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The government plans to reinvestigate marine accidents in waters surrounding Japan in the 1970s and 1980s to see if they may be connected with abductions of Japanese nationals by North Korea, Keiji Furuya, state minister in charge of the issue of North Korea's abductions of Japanese nationals, said Friday.
Furuya decided to conduct the investigations following a news report that a former high-ranking official of the Korean People's Army admitted that abductions of Japanese fishermen had occurred in the 1980s.
"We want to reinvestigate what should be reinvestigated," Furuya told a press conference.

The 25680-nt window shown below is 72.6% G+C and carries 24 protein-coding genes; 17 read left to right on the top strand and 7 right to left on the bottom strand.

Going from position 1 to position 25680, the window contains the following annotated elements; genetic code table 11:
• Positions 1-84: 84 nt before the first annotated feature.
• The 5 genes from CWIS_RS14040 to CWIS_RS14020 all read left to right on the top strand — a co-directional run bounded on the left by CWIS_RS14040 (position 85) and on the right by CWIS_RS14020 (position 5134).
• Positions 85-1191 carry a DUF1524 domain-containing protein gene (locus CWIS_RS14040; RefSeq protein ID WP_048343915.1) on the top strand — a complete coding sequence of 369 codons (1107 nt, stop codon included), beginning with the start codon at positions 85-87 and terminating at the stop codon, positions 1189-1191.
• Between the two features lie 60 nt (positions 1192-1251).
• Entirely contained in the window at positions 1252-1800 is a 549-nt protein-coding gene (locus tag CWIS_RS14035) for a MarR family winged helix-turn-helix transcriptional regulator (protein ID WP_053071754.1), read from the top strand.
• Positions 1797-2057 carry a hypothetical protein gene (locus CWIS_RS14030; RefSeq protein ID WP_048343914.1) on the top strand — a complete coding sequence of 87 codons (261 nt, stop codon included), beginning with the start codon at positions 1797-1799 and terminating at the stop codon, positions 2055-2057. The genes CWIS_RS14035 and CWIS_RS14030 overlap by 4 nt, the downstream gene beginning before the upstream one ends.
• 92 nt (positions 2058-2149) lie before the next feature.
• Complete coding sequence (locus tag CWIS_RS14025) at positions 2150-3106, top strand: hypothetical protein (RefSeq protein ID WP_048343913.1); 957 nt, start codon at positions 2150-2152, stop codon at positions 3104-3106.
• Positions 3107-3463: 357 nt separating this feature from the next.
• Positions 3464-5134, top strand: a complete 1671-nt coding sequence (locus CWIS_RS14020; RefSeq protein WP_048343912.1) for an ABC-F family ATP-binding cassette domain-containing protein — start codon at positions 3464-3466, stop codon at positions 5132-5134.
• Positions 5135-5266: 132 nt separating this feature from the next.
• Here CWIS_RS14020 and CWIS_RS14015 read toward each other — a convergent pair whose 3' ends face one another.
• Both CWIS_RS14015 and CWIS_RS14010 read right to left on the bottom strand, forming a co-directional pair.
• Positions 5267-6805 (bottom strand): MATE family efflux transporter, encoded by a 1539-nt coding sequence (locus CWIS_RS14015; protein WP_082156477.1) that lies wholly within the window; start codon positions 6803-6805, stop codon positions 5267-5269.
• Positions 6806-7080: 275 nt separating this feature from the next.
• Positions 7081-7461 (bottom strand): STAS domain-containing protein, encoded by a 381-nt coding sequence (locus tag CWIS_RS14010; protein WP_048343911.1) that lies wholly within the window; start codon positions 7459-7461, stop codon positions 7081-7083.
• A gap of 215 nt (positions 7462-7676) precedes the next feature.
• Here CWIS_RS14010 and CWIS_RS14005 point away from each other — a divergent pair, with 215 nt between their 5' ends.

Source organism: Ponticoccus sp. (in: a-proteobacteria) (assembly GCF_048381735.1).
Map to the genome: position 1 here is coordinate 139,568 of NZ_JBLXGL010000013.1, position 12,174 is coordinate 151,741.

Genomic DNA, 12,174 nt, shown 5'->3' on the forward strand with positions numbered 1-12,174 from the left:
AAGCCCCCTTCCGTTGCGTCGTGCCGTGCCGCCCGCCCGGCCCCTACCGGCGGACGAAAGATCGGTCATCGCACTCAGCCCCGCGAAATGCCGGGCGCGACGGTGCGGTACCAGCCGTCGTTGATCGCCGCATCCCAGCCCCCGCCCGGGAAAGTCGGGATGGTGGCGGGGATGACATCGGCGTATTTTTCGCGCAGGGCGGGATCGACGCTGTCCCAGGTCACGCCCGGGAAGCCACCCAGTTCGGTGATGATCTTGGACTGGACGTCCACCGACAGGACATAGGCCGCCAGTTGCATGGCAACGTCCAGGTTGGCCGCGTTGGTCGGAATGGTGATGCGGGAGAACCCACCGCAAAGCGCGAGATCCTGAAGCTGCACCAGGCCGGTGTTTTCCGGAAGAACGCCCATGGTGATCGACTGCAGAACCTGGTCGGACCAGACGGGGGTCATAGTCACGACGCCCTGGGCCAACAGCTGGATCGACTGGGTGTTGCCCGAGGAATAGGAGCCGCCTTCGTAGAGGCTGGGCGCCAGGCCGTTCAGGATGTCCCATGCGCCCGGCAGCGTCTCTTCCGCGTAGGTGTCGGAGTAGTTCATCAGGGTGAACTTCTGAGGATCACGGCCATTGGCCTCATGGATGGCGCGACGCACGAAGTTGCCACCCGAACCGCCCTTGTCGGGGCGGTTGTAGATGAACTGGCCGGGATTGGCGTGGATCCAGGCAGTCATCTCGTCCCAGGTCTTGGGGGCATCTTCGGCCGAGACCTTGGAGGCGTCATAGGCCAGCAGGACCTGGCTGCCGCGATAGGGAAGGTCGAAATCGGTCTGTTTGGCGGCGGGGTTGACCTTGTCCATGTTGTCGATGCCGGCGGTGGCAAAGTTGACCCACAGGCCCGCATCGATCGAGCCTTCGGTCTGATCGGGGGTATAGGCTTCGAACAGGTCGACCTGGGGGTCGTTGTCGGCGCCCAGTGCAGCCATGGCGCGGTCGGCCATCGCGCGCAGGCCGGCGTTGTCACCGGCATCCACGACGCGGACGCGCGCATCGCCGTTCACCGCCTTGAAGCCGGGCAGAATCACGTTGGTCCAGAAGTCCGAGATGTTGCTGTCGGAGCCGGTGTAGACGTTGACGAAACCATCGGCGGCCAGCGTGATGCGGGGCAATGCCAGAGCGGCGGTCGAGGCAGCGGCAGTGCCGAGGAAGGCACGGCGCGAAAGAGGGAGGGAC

The government is expected to probe the accidents in collaboration with the Japan Coast Guard and relevant entities.
"It is the duty of the government to protect the lives and properties of the Japanese people. It is natural to conduct reinvestigations into cases which might be linked to abductions," Chief Cabinet Secretary Yoshihide Suga told a separate news conference.
As for a South Korean daily's report that the son of a Japanese woman abducted by North Korea in 1970s may be among the group of defectors recently sent back from Laos to the North, Furuya said, "We are gathering information through diplomatic channels."